For people who suffer from hearing loss, one of the most significant things that have ever been invented in the previous century is the electronic and digital hearing aid. These hearing aids allow people experience tremendous amounts of hearing that they would not be able to have otherwise. With all of the incredible versatility that has been offered by the modern hearing aids, it is easy to forget the fact that these hearing aids came at the end of a long journey of invention and innovation. We will take a look at some of these inventions throughout the last century.
The Ear Trumpet
Desperation is the key to innovation, and for many people who could not hear well, their desperation resulted in the rudimentary design of the hearing trumpet. This was a device that was stuck in the ear and had the other end wider than the first opening so that it could draw in and redirect sound. This took in more sound from a concentrated direction and sent it directly to the ear. While it did not help in terms of making the sounds louder for the user, it was the first in many steps towards hearing aids.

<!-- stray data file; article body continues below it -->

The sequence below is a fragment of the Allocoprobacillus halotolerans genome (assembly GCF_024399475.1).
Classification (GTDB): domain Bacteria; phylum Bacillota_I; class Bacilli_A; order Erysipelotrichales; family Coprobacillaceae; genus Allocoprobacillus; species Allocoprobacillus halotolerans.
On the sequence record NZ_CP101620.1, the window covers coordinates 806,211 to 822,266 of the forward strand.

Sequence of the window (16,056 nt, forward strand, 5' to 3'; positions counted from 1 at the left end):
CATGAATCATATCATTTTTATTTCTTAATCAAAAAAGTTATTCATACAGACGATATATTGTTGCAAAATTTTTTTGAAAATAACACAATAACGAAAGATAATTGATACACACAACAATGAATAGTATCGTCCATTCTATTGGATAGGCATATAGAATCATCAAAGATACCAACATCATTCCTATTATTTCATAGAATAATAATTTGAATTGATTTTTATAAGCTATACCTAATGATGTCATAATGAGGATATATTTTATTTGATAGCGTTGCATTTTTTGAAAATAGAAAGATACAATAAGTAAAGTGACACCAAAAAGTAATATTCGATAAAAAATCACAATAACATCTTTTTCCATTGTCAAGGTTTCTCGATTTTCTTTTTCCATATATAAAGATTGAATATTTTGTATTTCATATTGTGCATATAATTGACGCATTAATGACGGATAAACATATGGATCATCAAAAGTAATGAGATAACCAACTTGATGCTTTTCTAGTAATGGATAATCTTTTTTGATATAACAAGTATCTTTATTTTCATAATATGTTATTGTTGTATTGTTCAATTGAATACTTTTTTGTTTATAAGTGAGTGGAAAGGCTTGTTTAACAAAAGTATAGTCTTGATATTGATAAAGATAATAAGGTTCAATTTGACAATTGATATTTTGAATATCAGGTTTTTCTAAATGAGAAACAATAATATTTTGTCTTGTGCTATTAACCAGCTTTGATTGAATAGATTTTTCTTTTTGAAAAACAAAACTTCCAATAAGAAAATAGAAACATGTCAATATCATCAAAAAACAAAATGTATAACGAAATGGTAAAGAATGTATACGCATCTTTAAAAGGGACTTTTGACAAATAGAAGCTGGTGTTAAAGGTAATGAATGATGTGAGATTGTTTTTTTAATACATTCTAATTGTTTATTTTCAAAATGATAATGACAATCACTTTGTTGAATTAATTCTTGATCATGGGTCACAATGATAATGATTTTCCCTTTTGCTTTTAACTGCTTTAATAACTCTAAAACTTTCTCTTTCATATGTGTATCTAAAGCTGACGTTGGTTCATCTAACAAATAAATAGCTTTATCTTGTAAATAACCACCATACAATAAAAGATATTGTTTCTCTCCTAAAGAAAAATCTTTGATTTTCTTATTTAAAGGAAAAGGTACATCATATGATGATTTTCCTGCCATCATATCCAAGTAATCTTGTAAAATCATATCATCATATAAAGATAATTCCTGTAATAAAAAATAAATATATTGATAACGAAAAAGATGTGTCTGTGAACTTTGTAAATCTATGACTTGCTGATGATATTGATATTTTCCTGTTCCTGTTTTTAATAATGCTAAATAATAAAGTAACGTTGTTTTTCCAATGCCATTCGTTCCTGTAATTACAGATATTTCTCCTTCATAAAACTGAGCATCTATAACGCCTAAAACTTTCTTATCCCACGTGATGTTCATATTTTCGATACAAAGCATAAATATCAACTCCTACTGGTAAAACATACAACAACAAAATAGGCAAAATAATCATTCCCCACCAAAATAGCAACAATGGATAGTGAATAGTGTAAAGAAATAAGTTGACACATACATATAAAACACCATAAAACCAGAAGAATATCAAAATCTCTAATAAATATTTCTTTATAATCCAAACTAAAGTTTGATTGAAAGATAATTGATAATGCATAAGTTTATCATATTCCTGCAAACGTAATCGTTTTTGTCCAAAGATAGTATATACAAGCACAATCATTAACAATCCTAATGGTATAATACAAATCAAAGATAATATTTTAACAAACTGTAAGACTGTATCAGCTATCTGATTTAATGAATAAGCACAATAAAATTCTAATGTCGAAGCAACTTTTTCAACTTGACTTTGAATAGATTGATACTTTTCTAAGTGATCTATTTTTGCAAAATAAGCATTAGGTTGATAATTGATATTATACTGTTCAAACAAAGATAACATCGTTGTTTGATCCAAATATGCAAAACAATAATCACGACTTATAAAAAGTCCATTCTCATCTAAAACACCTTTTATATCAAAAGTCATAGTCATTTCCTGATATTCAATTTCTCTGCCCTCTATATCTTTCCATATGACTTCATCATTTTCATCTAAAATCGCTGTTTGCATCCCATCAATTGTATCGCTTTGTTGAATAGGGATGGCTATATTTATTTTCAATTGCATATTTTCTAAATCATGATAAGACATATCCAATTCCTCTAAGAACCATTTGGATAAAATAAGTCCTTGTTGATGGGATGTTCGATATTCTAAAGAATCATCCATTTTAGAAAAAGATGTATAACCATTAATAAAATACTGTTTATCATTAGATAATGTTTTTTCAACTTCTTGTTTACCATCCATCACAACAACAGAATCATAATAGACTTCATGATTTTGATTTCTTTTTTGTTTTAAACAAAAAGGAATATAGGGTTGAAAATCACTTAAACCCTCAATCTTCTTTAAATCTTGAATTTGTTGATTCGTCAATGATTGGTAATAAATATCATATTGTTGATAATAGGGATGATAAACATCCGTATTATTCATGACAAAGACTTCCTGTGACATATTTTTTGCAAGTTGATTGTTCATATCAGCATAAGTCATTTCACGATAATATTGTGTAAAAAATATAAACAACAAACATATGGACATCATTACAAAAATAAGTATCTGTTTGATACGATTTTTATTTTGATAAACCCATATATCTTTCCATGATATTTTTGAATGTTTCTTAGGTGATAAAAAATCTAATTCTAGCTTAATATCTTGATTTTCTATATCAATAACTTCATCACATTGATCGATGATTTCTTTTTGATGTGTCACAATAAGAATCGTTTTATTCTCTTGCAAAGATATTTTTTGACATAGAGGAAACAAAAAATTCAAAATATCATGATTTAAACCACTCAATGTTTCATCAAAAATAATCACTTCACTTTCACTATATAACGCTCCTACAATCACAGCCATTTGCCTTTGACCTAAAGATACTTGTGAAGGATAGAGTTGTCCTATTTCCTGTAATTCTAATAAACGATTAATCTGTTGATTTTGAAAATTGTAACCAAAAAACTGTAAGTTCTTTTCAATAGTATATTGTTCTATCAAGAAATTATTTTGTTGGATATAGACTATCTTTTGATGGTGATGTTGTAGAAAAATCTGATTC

Vacuum Tube Types
One of the stepping stones along the way to hearing aids that used technology was the vacuum tube hearing aid. These hearing aids used a phone receiver and body along with a transistor; the first to be used in a hearing device. The receiver end of this device would be placed near the individual and collect sound, which would be turned into electrical impulses. From there, they would be translated back into sounds waves and come out of the other sound receptacle. These would be highly amplified to suit the needs of the user, and was one of the first hearing aids that was truly able to be easily carried around.
Carbon Hearing Aids
A step between ear trumpets and vacuum hearing aids was the carbon hearing aids. These made good use of recently invented batteries, a carbon style microphone, magnets, and a diaphragm. Sound would be picked up by the microphone and then translate into energy that would push the carbon into the diaphragm at the same rate that it sound would normally hit your inner ear. This resulted in higher levels of sound that were easier to see, but also came with a long list of drawbacks. First, these devices had to be used on completely level surfaces or they would not function. Also, they would not produce very good sound because of the carbon moving and striking the diaphragm. Overall, though, it was still a step forward in the quest for improved hearing.

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